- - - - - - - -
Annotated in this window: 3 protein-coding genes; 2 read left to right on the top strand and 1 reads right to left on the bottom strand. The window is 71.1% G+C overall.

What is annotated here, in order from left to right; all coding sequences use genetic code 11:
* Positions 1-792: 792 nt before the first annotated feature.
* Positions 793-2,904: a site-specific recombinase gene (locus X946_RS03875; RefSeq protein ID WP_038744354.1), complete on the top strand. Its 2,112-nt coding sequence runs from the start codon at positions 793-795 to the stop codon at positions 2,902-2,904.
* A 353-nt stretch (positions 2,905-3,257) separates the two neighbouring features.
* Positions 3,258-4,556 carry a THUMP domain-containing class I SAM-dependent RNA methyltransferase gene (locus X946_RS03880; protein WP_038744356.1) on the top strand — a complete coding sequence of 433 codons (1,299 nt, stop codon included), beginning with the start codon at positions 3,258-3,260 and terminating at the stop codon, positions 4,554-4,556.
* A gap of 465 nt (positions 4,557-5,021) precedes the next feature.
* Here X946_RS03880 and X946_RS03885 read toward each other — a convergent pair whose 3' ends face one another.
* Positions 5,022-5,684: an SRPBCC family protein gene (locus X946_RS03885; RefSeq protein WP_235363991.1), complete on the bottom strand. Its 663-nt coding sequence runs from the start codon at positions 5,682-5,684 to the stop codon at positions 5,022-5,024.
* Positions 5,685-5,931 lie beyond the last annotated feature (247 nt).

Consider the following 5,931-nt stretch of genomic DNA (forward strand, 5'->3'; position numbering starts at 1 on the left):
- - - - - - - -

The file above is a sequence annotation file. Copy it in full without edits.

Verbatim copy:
Annotated in this window: 3 protein-coding genes; 2 read left to right on the top strand and 1 reads right to left on the bottom strand. The window is 71.1% G+C overall.

What is annotated here, in order from left to right; all coding sequences use genetic code 11:
* Positions 1-792: 792 nt before the first annotated feature.
* Positions 793-2,904: a site-specific recombinase gene (locus X946_RS03875; RefSeq protein ID WP_038744354.1), complete on the top strand. Its 2,112-nt coding sequence runs from the start codon at positions 793-795 to the stop codon at positions 2,902-2,904.
* A 353-nt stretch (positions 2,905-3,257) separates the two neighbouring features.
* Positions 3,258-4,556 carry a THUMP domain-containing class I SAM-dependent RNA methyltransferase gene (locus X946_RS03880; protein WP_038744356.1) on the top strand — a complete coding sequence of 433 codons (1,299 nt, stop codon included), beginning with the start codon at positions 3,258-3,260 and terminating at the stop codon, positions 4,554-4,556.
* A gap of 465 nt (positions 4,557-5,021) precedes the next feature.
* Here X946_RS03880 and X946_RS03885 read toward each other — a convergent pair whose 3' ends face one another.
* Positions 5,022-5,684: an SRPBCC family protein gene (locus X946_RS03885; RefSeq protein WP_235363991.1), complete on the bottom strand. Its 663-nt coding sequence runs from the start codon at positions 5,682-5,684 to the stop codon at positions 5,022-5,024.
* Positions 5,685-5,931 lie beyond the last annotated feature (247 nt).

Consider the following 5,931-nt stretch of genomic DNA (forward strand, 5'->3'; position numbering starts at 1 on the left):